CBT, Cancer and IAPT

a just published study of CBT for depression in patients with cancer has shown no effect [ Serfaty et al (2019)]. Patients were given CBT by IAPT staff in addition to treatment as usual (TAU) and the results compared with TAU alone. Whether the outcome measure was the PHQ9 or Beck Depression inventory there was no difference in outcome, see link below:

https://www.dropbox.com/s/iitvhyk5eyqjmyi/CBT%20for%20depression%20in%20cancer%202019.pdf?dl=0

The results suggest more generally, that if IAPT’s performance was compared to TAU no difference would be found. The study also casts doubt on the wisdom of IAPT’s sojourn into treating long term physical conditions.

Problems With Engagement

The intervention comprised up to 12 individual sessions (either face to face or over the phone), but the mean number of sessions received was 4.7 and over a third (35.6%) did not take up any sessions. They were all patients expected to live for 4 or more months. Interestingly 60% of patients had a previous history of depression. Of 2224 cancer patients only 10% (230) were found suitable and consented to treatment.

Some Methodological Issues

  1. There was no blind assessment of outcome using the standardised diagnostic interview (MINI) that was used to assess whether a patient was initially clinically depressed.
  2. TAU is a poor comparator as it does not control for the attention and expectations generated by being offered a special treatment (CBT). The appropriate comparator should have been an active placebo
  3. Therapists were rated using the Cognitive Therapy Rating Scale Revised but there is no mention as to whether this predicted outcome.

But CBT Can Make A Real Difference In The Right Hands

At The Right Time

One of the authors of the above study Kathryn Mannix, A Palliative Care Physician, has written a stunning book, With The End In Mind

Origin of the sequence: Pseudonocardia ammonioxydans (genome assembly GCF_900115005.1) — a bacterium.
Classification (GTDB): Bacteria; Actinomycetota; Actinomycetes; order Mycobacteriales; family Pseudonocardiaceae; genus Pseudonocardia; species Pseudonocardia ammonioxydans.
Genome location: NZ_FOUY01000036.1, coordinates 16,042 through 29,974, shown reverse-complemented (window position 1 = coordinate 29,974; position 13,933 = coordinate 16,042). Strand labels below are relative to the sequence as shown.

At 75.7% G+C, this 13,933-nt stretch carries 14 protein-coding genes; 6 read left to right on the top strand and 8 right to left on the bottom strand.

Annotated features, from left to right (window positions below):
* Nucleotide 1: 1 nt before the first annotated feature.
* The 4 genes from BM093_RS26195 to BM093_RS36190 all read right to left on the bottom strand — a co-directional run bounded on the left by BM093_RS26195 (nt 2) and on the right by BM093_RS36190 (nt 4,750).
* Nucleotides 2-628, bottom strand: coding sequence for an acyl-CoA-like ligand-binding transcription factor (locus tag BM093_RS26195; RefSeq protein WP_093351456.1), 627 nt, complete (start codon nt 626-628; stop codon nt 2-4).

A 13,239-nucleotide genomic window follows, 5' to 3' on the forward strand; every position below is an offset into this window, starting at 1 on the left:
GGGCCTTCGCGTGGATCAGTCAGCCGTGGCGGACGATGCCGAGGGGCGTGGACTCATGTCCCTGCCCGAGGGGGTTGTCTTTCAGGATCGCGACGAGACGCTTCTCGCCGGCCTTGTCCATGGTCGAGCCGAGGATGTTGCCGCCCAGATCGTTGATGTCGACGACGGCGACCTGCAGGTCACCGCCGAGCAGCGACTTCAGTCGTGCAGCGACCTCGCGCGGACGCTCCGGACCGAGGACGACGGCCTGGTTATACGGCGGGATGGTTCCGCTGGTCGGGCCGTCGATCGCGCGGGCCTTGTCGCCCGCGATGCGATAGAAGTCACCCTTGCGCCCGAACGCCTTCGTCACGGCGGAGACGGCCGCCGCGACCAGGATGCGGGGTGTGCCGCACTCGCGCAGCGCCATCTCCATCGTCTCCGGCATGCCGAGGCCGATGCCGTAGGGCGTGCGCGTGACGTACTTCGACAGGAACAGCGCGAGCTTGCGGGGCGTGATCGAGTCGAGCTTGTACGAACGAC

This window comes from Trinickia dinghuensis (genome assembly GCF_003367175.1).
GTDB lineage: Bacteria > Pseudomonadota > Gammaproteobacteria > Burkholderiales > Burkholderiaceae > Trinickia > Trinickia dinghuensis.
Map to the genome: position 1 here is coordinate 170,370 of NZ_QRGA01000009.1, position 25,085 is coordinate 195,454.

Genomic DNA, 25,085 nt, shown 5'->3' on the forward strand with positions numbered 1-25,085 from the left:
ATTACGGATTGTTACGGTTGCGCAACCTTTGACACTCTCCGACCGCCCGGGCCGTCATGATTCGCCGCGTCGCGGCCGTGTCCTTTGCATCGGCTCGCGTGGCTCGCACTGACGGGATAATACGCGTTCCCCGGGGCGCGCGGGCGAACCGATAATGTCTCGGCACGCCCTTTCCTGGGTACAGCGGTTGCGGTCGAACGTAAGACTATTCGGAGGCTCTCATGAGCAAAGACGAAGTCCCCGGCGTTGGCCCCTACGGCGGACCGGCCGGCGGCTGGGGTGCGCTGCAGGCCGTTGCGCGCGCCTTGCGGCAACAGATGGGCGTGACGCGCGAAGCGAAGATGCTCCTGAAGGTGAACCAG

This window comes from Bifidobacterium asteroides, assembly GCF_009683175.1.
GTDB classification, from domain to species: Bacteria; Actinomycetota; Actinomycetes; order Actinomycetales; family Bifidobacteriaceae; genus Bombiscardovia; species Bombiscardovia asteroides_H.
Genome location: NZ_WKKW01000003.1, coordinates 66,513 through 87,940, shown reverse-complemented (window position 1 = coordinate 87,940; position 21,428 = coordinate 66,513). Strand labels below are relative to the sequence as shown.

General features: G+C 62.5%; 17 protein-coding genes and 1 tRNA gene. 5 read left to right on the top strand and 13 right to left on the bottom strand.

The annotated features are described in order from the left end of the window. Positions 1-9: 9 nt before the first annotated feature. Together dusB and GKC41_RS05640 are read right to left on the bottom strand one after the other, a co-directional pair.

With the End in Mind: How to Live and Die Well

Her capacity to be with people is truly amazing, this clearly is not just a job, for example her use of CBT with a patient with breathlessness as he awaits a lung transplant (he has cystic fibrosis) is truly exemplary. But she is a very credible source of persuasion with a detailed knowledge of the difficulties of those in Hospice care. I would wholeheartedly recommend you read this book.

Dr Mike Scott

Organisations Bias Diagnosis and Treatment Pathways

Organisations find the diagnosis they were set up for, creating a label that is passed on without critical re-appraisal – ‘sticky labels’. Resulting oftentimes in inappropriate treatment. Culprits are not only the obviously dedicated services such as those  for Autism Spectrum Disorders (ASD) but missionaries of monopoly training bodies such as EMDR and IAPT. The danger is that the Organisations do not seriously consider a contradictory diagnosis.

 

Recently I saw a 14 year old, two years ago a panel decided that he met criteria for ASD. No individual clinician in the ASD pathway had been definitive about an ASD diagnosis, and the possibility had only been raised when he was aged 11. His social communication was in fact good, interrupting mum appropriately in the Consultation. He clearly had behavioural problems, but there had been no consideration of a possible alternative DSM-5 diagnosis of ‘conduct  disorder with limited prosocial emotions’, instead the Panel concluded ‘will need to be taught social skills methods which suit his ASD needs’ but this has never happened in the intervening 2 years. When Panel decisions are made there is a need to be wary as they make riskier decisions (groupthink). His GP has now suggested that he be guided to a general counselling service for adolescence. No chance it seems of CBT appropriate to his and/or his mum’s needs!

In similar fashion EMDR therapists find PTSD everywhere and IAPT finds a mix of anxiety and depression ubiquitous resulting in poorly targetted treatment.

Dr Mike Scott

CBT for Severe Mental Illness – Does It Reach the Parts That Matter?